Summary: Sometimes we have to be persistent to get Jesus’ attention. Not because he’s deaf, uninterested or removed from us but because things and people prevent our coming.
“Offer of a Lifetime”
Now and then I receive emails, international in nature. These messages tell the stories of corporations that held random draws and they drew my name, to be the recipient of millions of dollars. Another type message was a promotion that a well-known automobile dealership was giving away thousands of dollars for a promotion campaign. It was an offer of a lifetime and I should not delay. To borrow a Newfoundland saying, “I might have been born in the night but it wasn’t last night!” I clicked delete and moved on with my day.
I suspect you’ve received your own lifetime offers. You’ve heard it said, “if it sounds too good to be true, it probably is.”
There is one offer that is legit. It’s not a hoax. Still, we need to pinch ourselves to believe it but it’s for real. Jesus makes an Offer of a Lifetime! It goes beyond customs, status, politics, religious definitions and age. He calls to us as he did a blind man named Bartimaeus. “What do you want me to do for you?” (10:51)
Suddenly our minds are racing! How does one answer a question that is wide open to possibilities? There does not seem to be any restriction or protocol outlined with this question.
Since blind Bartimaeus received what he asked for, -- sight – (verse 51), maybe we can learn how to respond to the same offer that Jesus gives us.
In getting to the end let us start at the beginning where we observe
1. Bartimaeus demonstrates persistence in crisis
Media specialist James Caan, was offering advice to one who struggled to break into the industry. His advice will serve us well in persistent attitudes. Caan said, “There’s no secret to securing the break that you seek – persistence, persistence, persistence. It’s not unusual to hear of people sending out more than 100 letters a month to organisations in the hope of securing a role. So it’s a tough industry to break into…I find that it’s people with passion for what they do that make businesses work. Don’t let your enthusiasm waver.…If you hear of someone sending out 100 letters, make sure you send 101.”
The mob that pressed around Jesus could not silence Bartimaeus. He would only be satisfied with a response from Jesus. Was his persistence a lesson suggesting Jesus wouldn’t hear him; or if he didn’t plead hard enough Jesus would ignore him? That is difficult to accept because Jesus hears the heart of all who need him. Bartimaeus’ persistence was his response to the circumstances that would prevent him from reaching Jesus. People hushed him in an effort to make him be quiet. Maybe there was a sense of embarrassment that the dignified not be troubled with the disgraceful or beggarly. Maybe the SON fed so much into the crowd’s wants and desires with his revolutionary and liberating message that they did not want it interrupted by the dark cloud of another desperate, needy person.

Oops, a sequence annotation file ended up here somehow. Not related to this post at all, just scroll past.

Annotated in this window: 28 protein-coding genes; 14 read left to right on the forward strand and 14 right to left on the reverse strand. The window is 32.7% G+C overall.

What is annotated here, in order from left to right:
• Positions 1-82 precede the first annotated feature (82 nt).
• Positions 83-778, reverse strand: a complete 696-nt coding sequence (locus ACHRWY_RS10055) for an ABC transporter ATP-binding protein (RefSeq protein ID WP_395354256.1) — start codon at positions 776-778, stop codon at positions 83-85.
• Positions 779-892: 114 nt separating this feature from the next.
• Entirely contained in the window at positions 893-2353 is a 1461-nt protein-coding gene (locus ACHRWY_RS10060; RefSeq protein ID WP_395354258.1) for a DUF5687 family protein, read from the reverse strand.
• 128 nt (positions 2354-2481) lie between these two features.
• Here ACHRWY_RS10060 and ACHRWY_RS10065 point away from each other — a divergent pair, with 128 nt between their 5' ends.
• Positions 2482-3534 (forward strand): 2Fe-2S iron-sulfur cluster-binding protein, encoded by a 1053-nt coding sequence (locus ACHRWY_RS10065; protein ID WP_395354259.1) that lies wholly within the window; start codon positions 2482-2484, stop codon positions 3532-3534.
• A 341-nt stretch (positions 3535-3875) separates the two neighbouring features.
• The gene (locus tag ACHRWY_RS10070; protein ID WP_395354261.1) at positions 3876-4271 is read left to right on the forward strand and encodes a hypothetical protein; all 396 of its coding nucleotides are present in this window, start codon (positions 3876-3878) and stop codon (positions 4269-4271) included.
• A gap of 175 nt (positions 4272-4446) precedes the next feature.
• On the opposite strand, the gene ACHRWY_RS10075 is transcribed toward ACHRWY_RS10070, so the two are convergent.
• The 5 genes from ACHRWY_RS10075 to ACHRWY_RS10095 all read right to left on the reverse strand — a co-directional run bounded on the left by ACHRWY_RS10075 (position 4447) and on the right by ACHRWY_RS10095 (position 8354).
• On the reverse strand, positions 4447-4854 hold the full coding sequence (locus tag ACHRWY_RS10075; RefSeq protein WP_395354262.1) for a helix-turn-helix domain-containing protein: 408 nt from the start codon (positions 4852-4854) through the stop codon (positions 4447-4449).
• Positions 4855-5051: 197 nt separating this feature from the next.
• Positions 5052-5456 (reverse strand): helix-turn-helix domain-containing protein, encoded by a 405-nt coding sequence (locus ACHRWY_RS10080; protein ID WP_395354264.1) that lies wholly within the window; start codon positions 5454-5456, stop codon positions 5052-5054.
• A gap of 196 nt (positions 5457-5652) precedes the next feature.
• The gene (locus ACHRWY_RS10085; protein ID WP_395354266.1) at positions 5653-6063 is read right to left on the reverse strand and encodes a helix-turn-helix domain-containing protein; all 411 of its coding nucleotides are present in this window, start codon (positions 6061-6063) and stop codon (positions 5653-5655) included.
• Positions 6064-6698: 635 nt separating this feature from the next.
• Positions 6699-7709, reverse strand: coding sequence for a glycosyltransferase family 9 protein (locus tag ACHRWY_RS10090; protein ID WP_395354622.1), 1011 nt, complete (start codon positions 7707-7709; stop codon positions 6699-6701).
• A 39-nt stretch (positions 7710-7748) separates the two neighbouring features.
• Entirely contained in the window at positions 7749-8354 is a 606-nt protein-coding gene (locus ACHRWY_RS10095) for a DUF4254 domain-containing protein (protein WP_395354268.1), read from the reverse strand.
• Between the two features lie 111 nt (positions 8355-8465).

Sometimes we have to be persistent to get Jesus’ attention. Not because he’s deaf, uninterested or removed from us but because things and people prevent our coming. The job is not working out or the children are a worry or the ailing parent needs increased care and the money keeps running out. We don’t see a way out or hope is very slim. In these times we may need to persistently keep repeating our needs and making our requests known to God (Phil 1:4). Circumstances and people can convince us we should be quiet.
We must be persistent. Bart would not be silence. “But he only shouted louder, “Son of David, have mercy on me!” (48) Then the unbelievable happened as recorded in verse 49 in the New Living Translation! “When Jesus heard him, he stopped and said, “Tell him to come here.”! This is an astounding statement. Jesus, bombarded with hundreds of people on their way to Passover in Jerusalem likely didn’t hear him at first. Being shrouded in human flesh Jesus was subject to human realities – realities like not hearing a call for help. It was a time when scores of people lined the streets and would throng the priests and teachers to listen and receive from them as they walked. It would have been the case here with Jesus. The only difference is this radical rabbi was stirring the pot of religious order and power. He was challenging the status quo of religion’s politics and power and its domination of the people. Therefore, hearing this rabbi was a favored experience and no doubt, those crowding him exceeded anything the other leaders could ever have imagined.
In this mass exodus through Jericho, twelve miles outside Jerusalem, Jesus heard that insistent call – “Son of David, have mercy on me!” (47-48) Somehow, this voice refused to be turned away. So, “when Jesus heard him, he stopped and said, “Tell him to come here.”